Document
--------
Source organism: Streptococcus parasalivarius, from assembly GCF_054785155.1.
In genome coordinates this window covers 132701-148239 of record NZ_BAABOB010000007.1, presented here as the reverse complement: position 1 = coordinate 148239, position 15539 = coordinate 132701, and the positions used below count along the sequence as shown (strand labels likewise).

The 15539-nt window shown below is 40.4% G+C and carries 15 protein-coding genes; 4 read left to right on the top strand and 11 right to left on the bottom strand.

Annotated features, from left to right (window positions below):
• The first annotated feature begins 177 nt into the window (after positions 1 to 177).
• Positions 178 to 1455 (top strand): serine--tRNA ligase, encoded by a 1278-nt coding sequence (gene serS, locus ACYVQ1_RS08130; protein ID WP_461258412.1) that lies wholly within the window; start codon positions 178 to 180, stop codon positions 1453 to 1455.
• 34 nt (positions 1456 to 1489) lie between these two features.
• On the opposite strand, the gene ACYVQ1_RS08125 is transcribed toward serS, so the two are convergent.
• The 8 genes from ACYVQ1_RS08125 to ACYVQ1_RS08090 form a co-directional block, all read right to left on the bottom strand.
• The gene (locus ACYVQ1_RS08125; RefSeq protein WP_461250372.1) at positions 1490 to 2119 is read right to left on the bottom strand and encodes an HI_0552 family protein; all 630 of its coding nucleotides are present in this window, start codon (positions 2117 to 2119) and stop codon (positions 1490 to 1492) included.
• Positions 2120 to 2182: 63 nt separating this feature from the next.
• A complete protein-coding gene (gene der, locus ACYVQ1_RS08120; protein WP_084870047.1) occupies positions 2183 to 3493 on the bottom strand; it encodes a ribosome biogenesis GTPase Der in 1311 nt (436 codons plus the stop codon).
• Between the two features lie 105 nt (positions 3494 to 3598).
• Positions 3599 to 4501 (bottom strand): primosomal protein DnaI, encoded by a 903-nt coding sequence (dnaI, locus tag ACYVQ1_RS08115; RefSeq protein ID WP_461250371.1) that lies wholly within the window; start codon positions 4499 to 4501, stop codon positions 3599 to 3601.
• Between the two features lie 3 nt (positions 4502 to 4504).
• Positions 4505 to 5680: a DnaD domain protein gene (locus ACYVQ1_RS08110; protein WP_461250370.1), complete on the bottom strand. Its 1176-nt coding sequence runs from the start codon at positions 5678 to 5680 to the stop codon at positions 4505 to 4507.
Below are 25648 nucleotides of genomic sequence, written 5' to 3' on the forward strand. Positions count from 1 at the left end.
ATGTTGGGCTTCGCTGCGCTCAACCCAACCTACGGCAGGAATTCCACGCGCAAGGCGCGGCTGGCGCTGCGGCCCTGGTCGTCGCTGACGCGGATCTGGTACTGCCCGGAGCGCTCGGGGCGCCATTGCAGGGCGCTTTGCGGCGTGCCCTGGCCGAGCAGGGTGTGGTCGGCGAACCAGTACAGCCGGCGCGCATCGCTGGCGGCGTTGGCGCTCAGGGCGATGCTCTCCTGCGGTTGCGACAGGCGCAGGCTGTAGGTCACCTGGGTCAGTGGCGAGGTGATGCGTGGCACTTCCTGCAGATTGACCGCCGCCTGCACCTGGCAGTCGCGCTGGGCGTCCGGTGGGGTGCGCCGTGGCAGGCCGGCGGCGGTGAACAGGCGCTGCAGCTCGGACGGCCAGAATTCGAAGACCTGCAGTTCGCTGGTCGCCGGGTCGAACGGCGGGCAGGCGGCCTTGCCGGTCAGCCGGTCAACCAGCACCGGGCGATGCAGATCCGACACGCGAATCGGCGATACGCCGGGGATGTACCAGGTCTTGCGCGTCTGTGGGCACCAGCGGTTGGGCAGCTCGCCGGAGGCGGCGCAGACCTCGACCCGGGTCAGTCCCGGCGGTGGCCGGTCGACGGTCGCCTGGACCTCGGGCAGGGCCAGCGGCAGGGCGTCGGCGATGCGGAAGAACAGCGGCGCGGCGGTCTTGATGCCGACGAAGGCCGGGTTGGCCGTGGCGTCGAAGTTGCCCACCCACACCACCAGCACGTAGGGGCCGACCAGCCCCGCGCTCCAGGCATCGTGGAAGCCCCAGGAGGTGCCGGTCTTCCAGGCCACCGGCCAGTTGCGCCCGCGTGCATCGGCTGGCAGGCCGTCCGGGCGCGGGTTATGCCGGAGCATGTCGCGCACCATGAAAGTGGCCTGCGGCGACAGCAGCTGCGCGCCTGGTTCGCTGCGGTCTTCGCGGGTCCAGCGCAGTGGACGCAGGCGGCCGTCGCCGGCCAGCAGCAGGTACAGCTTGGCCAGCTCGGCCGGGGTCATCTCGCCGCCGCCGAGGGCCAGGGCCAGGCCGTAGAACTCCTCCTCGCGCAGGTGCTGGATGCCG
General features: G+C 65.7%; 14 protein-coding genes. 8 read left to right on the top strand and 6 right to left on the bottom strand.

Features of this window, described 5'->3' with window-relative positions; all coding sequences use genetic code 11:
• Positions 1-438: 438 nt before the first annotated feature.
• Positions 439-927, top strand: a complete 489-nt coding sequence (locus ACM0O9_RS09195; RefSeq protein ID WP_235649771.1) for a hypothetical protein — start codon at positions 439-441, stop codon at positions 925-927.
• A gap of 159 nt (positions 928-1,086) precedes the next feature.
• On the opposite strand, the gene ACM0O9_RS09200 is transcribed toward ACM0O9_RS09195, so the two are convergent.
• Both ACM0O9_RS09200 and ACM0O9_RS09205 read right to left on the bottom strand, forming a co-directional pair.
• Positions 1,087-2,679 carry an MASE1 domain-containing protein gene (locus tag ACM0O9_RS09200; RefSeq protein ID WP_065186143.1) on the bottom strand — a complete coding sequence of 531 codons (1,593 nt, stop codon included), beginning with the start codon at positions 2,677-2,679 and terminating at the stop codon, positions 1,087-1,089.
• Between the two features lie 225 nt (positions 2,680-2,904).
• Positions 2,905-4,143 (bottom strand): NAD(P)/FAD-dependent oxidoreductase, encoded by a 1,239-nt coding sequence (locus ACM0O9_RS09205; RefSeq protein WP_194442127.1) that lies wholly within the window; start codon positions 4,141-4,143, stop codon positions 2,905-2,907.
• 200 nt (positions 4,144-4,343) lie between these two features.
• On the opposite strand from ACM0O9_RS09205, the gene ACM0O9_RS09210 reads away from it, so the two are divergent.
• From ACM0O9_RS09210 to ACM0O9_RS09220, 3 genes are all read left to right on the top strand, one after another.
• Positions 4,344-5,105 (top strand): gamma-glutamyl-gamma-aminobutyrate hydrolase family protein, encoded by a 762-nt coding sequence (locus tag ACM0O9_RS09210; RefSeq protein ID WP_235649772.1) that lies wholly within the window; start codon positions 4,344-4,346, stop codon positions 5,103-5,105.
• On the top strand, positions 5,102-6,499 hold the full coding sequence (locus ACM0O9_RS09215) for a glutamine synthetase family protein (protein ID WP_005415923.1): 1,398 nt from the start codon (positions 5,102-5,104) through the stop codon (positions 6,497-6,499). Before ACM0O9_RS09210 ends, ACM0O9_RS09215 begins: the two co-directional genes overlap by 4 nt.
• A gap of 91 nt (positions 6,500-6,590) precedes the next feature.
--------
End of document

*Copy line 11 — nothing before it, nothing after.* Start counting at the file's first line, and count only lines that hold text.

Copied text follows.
• Positions 2120 to 2182: 63 nt separating this feature from the next.